Lung Cancer Study Group

Don’t Play With Your Life: Lung Cancer Is Not a Game

“Don’t gamble with your life” is the alert from the Lung Cancer Study Group (GECP) on the occasion of the International Gamer Day, celebrated annually on August 29, with the aim of putting the topic of lung cancer on the agenda, with an emphasis on early diagnosis.

“We use this unusual date to raise public awareness of the impact and consequences of lung cancer”, says Dr. Daniel Coutinho, member of the GECP Scientific Committee. “It is important to note that the incidence of lung cancer increases at a rate of 0.5% per year worldwide and, in Portugal, it is the main cause of death from oncological disease”.

Smoking, lack of screening programs and late diagnosis, which compromises the effectiveness of treatments in advanced stages of the disease, are some of the reasons for the burden of lung cancer in Portugal and in the world. “The most effective way to prevent lung cancer is not to smoke and, if you are a smoker, stop smoking, as there is an intrinsic relationship between tobacco and the development of lung cancer”, says the pulmonologist. “In addition to smoking, environmental pollution and exposure to carcinogenic substances are other factors to take into account, without forgetting genetics”.

The Doctor. Daniel Coutinho reinforces that “lung cancer is not a game”, so we can all (and should) play an active role in prevention, monitoring and action, given the need for an early diagnosis of the disease. “Lung cancer can grow for a long time without any symptoms, which makes it difficult to diagnose in the early stages. This factor undoubtedly contributes to the weight of this pathology in the panorama of oncological diseases”.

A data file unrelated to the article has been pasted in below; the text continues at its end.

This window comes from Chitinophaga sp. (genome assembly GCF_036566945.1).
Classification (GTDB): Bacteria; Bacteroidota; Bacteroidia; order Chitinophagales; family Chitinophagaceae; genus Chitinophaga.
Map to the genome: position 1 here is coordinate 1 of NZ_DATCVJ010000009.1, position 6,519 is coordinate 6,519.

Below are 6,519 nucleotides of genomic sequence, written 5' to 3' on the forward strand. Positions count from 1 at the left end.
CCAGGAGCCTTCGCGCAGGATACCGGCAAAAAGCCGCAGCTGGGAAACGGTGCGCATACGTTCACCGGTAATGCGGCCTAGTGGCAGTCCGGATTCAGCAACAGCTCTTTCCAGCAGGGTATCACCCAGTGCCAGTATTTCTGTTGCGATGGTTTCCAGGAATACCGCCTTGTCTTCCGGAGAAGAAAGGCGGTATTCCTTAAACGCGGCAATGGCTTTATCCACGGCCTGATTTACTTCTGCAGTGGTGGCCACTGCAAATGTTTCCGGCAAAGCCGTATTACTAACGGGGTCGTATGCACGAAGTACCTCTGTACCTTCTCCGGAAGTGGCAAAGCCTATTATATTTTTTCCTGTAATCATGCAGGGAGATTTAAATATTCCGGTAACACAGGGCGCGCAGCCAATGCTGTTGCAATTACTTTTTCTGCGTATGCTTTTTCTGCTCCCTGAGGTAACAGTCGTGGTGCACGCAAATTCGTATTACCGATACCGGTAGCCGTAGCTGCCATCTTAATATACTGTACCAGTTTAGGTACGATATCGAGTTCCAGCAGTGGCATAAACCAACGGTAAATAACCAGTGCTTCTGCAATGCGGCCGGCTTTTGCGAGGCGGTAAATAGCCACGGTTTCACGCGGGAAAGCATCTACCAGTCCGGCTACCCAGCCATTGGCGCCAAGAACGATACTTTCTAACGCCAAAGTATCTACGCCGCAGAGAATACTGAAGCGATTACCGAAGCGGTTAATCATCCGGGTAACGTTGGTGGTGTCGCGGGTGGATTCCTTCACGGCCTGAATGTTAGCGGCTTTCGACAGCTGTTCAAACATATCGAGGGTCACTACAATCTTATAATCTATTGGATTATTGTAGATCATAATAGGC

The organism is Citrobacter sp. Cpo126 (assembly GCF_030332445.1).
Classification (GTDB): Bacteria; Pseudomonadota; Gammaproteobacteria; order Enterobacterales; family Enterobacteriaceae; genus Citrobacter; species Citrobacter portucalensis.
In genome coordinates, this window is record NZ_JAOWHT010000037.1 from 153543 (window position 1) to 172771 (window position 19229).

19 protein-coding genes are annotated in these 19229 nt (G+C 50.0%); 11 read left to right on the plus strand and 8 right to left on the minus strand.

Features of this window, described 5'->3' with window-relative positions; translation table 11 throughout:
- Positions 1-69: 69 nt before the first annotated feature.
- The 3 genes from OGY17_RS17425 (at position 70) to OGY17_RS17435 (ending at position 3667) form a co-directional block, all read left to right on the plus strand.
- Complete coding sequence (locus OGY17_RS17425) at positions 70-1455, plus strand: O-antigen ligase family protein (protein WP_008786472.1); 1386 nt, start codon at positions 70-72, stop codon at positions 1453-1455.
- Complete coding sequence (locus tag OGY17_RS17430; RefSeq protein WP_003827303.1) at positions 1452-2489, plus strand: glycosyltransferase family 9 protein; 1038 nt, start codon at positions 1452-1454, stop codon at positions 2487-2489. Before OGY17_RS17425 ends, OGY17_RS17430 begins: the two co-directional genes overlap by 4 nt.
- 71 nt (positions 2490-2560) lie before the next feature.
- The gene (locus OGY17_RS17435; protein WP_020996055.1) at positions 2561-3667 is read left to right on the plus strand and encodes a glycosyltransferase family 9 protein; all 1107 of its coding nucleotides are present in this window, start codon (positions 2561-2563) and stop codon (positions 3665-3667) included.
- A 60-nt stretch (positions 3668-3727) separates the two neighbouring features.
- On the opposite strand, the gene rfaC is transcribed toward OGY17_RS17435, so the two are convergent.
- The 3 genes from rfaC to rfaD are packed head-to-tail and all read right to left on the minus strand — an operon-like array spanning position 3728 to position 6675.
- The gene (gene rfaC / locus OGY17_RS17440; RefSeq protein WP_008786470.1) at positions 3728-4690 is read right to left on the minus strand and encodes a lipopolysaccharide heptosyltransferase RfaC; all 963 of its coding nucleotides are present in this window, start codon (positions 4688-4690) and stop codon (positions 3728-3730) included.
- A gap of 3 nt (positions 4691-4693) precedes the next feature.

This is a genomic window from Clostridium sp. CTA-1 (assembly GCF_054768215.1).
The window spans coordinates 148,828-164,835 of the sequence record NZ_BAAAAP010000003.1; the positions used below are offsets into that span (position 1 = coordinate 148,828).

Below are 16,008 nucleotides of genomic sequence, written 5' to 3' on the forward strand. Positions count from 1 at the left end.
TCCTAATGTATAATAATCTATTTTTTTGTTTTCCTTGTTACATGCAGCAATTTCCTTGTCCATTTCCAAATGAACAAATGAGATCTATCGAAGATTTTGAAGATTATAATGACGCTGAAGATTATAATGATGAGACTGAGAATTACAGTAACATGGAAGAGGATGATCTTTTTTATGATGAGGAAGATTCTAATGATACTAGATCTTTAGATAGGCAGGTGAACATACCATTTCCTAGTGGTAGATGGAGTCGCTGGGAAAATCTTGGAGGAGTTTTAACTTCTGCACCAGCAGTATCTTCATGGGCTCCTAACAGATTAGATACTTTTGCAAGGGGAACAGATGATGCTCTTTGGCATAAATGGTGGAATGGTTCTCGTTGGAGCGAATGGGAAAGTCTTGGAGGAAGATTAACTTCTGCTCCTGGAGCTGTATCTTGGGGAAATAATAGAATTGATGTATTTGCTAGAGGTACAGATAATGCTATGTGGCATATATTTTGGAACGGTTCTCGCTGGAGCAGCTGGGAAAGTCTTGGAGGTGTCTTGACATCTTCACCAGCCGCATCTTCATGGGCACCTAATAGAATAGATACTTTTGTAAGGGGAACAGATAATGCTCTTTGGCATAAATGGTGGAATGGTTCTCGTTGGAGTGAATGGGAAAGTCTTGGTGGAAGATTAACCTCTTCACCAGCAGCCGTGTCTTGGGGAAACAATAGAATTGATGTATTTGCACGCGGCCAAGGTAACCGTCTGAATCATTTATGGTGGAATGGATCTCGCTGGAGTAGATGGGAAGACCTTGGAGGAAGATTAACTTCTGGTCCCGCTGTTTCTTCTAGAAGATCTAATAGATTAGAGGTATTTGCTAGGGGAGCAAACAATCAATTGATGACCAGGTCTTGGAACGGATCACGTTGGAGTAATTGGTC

Thus, “patients who are within risk groups should consult their doctor regularly to monitor their health”. Additionally, it is important to make society aware of the signs and symptoms suggestive of lung cancer. “There are several and many are common to benign diseases, which makes the diagnosis even more difficult. However, symptoms such as an irritating, persistent cough or bloody cough; chest, shoulder and arm pain; breathing difficulty; wheezing or wheezing in the chest; difficulty swallowing; fatigue and loss of appetite/weight loss; hoarseness/voice alteration; or bone pain, should prompt immediate medical assistance.”

The GECP representative leaves a final message on this date: “Don’t forget, a timely diagnosis increases the likelihood of successful treatment. Don’t risk it, don’t gamble with your life.”

About lung cancer:
Lung cancer is one of the most common cancers in the world. Its incidence
increases at a rate of 0.5% per year.

In Portugal, around 5,000 new cases of lung cancer were diagnosed in 2020, representing the third most frequent neoplasm. It is, however, the leading cause of death from cancer in the country, estimated to have caused 4,671 deaths in 2018.

About GECP:
The Lung Cancer Study Group emerged in 2000 as a result of a broad need to join efforts in promoting knowledge in Pulmonary Oncology. It brings together a multidisciplinary group of health professionals, maintaining close links with other scientific groups and societies, universities and civil society organizations.

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